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Former ESPN Employees Hit Network with Legal Action Over Vaccine Mandate

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Two former ESPN employees have sued the network and its parent company, the Walt Disney Co., over the vaccine mandate imposed during the height of the COVID-19 pandemic.

The lawsuit was filed in federal court Wednesday by former reporter Allison Williams and former producer Beth Faber, Front Office Sports reported.

They claim in the lawsuit that ESPN refused to accommodate either of them.

“Forcing plaintiffs to choose between continuation of their employment and a violation of their religious beliefs in order to retain their livelihoods imposes a substantial burden on plaintiffs’ ability to conduct themselves in accordance with their sincerely held religious beliefs,” the lawsuit said.

It said ESPN and Disney “have imposed an unconstitutional burden on Plaintiffs’ exercise of religion through their imposition of the vaccine mandate.”

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The suit alleges that Faber was all but pushed out the door, saying that in June 2021, “HR Representative Julie Walden, who rather than objectively stating the steps to take, when Plaintiff expressed her sincere beliefs about the role God plays in her life and the basis for her religious objection, threateningly told Plaintiff that ‘maybe God has led you to a new career, when God closes a door, he opens another.'”

The lawsuit said ESPN’s response to Faber’s request for an exemption based on her Catholic faith showed “more of an antipathy toward religious accommodation than a search for truth.”

After what the suit called “no serious attempt at accommodation,” she was fired.

A similar scenario played out with Williams, the suit said: Her request for an exemption was denied, and she was later ousted.

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The suit said Disney and ESPN were “encouraged sufficiently by the government” and “jointly involved with the government” in pursuing its COVID-19 vaccination policy.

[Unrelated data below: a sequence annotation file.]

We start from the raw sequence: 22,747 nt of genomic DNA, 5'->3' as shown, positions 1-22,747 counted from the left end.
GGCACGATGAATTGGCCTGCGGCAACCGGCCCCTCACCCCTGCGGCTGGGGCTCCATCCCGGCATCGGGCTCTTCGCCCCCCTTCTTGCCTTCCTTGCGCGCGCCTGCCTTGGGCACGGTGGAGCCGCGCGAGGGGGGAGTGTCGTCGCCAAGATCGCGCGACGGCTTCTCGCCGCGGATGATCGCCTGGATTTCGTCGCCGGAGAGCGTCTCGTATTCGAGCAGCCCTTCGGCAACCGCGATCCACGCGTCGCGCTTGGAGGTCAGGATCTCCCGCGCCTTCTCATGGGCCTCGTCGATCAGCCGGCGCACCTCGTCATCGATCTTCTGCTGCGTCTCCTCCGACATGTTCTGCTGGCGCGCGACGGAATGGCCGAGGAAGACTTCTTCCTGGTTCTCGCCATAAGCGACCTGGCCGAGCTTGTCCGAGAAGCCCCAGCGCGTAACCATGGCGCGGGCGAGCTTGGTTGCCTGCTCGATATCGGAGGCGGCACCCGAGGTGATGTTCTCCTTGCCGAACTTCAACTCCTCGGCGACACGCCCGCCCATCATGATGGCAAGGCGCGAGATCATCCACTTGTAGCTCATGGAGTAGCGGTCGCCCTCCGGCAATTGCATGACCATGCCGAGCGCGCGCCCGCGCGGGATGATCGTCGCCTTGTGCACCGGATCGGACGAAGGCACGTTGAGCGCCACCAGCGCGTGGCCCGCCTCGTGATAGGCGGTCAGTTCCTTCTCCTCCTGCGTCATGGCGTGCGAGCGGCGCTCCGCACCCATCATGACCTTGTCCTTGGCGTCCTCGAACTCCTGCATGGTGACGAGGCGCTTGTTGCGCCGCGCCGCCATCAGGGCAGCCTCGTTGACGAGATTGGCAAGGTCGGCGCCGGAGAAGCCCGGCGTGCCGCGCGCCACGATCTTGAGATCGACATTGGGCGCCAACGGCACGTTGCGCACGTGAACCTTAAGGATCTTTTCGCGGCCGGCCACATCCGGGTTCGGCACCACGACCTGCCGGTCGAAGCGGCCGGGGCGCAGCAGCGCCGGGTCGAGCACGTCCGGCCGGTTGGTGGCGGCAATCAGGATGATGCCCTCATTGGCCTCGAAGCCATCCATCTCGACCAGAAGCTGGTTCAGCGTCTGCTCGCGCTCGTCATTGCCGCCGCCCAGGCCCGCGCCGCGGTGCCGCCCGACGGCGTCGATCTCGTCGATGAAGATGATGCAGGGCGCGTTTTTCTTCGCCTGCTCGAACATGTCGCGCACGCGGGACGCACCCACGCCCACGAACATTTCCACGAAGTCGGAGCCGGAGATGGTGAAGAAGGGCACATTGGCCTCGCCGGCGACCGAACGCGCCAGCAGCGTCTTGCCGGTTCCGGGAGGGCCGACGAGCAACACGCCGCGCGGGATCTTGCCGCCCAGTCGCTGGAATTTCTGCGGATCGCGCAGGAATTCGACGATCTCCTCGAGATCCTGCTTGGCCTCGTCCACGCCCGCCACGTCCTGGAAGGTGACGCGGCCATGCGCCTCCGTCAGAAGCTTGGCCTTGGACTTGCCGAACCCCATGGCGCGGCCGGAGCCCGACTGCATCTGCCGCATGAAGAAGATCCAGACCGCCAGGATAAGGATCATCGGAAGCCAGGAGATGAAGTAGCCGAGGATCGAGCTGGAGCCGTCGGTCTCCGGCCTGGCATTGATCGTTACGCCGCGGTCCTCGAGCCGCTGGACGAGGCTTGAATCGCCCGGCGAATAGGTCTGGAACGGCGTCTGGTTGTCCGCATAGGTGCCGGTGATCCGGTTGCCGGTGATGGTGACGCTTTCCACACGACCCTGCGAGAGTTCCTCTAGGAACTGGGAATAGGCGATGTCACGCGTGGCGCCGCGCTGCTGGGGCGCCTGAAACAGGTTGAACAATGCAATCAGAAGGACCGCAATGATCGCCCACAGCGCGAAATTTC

“Disney/ESPN, working on behalf of the government, targeted the class of persons,  media workers who oppose the vaccine mandate,” the lawsuit said.

The suit said media personnel were targeted because of their “huge influence on the public and on professional athletes.”

Disney and ESPN “browbeat employees and professional athletes into taking the vaccine. Beyond browbeating employees and professional athletes, they effectively made sure those individuals were suspended and/or terminated for opposition,” the lawsuit said.

It said Disney and ESPN “served the government’s public relations campaign interest. And Disney/ESPN was handsomely rewarded for doing so.”

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The lawsuit was filed in U.S. District Court for the District of Connecticut. ESPN’s headquarters is in Bristol, Connecticut.

In October 2021, Williams posted an Instagram video in which she explained that she would not compromise her beliefs to do as ESPN demanded.

“I am also so morally and ethically not aligned with this. And I’ve had to really dig deep and analyze my values and my morals, and ultimately I need to put them first,” she said then.

Williams Faber Lawsuit by The Western Journal

“Ultimately, I cannot put a paycheck over principle,” Williams said. “I will not sacrifice something that I believe and hold so strongly to maintain a career.”

Front Office Sports reported that ESPN declined to comment on the lawsuit.

This article appeared originally on The Western Journal.

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